Technology is Ice Cream

April 2011

Having watched the recent IATEFL debate between Alan Walters and Nicky Hockly[1] I feel I should post my thoughts because I think Walters’ oratory let him down (he basically just read out a speech) and Hockly used some effective rhetoric which may have won her the debate but the problem with this, and indeed with all sophistry, is the same problem you get with over-use of technology. To wit:

You can fool some people sometimes,
but you can't fool all the people all of the time.

I see technology as being a bit like ice cream: we need it sometimes otherwise things become heavy and dull. Well we don’t need it, you can live without it but it makes life a bit more pleasurable. Now you must forgive me for extending the metaphor but ice cream is rather addictive and if you eat nothing else it becomes sickly and you get fat. Which is why prefer to teach language in a lean way without much tech so that when you do introduce it you get a better effect. You can't just use it all of the time.

Lardass from Stand By Me
Binge approach — technology in education can become a compulsive disorder.

The real meal is human-to-human interaction. People haven’t really changed physiologically or psychologically for over 10,000 years. All that has changed are the tools that we use. In language teaching, technology can be a big crutch for teachers and students. Electronic dictionaries are a good example of this; many people use them but they are still very clunky and pedagogically unsound. They hinder fluency and comprehension in such an insidious way that I always feel inclined to chuck them out the window.

Robot Ice Cream
The technology is not responding.

Hardware is usually expensive and often clunky. Language is neither. Language is a completely elegant, natural, analogue phenomenon so I don’t see the need to unnecessarily complicate it. Learning to speak a language is not a technological endeavour and language teachers are not applied engineers and nor should we have to be at the essence of the craft. I don’t mind using technology, it should make things easier for students and teachers but it’s really not necessary if you accept how language learning most efficiently occurs. Sorry if that sounds glib but many ESL teachers require a more comprehensive understanding of SLA pedagogy so they can discriminate materials and methods more critically.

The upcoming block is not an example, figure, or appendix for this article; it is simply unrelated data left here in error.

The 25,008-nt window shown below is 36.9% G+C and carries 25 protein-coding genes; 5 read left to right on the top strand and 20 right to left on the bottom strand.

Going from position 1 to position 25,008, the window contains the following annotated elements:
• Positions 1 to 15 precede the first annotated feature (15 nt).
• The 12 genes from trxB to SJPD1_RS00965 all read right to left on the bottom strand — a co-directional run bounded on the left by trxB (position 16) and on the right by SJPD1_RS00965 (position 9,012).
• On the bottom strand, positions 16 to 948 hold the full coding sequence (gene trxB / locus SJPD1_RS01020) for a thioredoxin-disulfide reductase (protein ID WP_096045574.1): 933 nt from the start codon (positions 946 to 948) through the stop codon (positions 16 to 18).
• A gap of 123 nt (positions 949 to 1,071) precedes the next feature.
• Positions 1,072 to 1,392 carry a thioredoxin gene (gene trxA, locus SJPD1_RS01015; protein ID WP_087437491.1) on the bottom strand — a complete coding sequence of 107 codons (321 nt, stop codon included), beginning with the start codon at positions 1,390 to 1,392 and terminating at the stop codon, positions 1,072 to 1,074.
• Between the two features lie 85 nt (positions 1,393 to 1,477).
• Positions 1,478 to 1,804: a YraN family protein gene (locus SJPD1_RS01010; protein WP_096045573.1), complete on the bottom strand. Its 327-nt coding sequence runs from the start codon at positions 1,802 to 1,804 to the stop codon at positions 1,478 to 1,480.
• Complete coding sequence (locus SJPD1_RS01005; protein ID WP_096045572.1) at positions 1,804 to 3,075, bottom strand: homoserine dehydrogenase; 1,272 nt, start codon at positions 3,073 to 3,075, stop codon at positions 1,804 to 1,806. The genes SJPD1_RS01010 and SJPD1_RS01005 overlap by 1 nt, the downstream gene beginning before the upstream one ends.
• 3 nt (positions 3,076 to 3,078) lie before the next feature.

We are inextricably integrated in a technological world and it has generally made our lives better. But the classroom is a fundamentally simpler social environment than the factory or the office. Would Shakespeare or Aristotle have been better if they had our technology? They would have been more connected but I don't think they would have been better thinkers. Connectivity is not as important as what you have to say to the people you are connected to. The Ancients were no less clever than we are. They attained their truth through applied study and constant practice – a timeless characteristic of human progress.

My real problem with technology is the gimmicky and pedagogically weak nature of a lot of language learning software. Some of the stuff I see has the touch of the emperor’s new clothes about it. The quality is gradually getting better but we have to remember that technology in education and in life is a means not an end. It is to be used as a part of a process, not to be got as a result. In second language education, the internet is for finding and creating good content, not pretty gimmicks. The urge to always turn to the internet belies a weakness and lack of confidence on the part of the teacher.

Space Pen
NASA spent millions making a pen to work in
zero gravity. The Russians just used pencils.

My own philosophy of teaching barely includes technology because if teachers understand the proper principles of language learning, informed by psychology and other fields, then technology is mostly superfluous. It’s not that I don't like it, it’s just that I don't really need it. There is more immediate stuff out there in the collective consciousness and more beneficial techniques to employ than the more-is-more approach of jumping on the latest bandwagon. It’s no good being ahead of the bell curve if you just become an early adopter of all that is mediocre. When the truly revolutionary stuff comes along then its value is by necessity clear enough and the the best teachers will thus naturally use it to best effect.

1. ELT Journal/IATEFL Debate: Tweeting is for the birds, not for language learning, 14.35-15.35, Sunday 17th April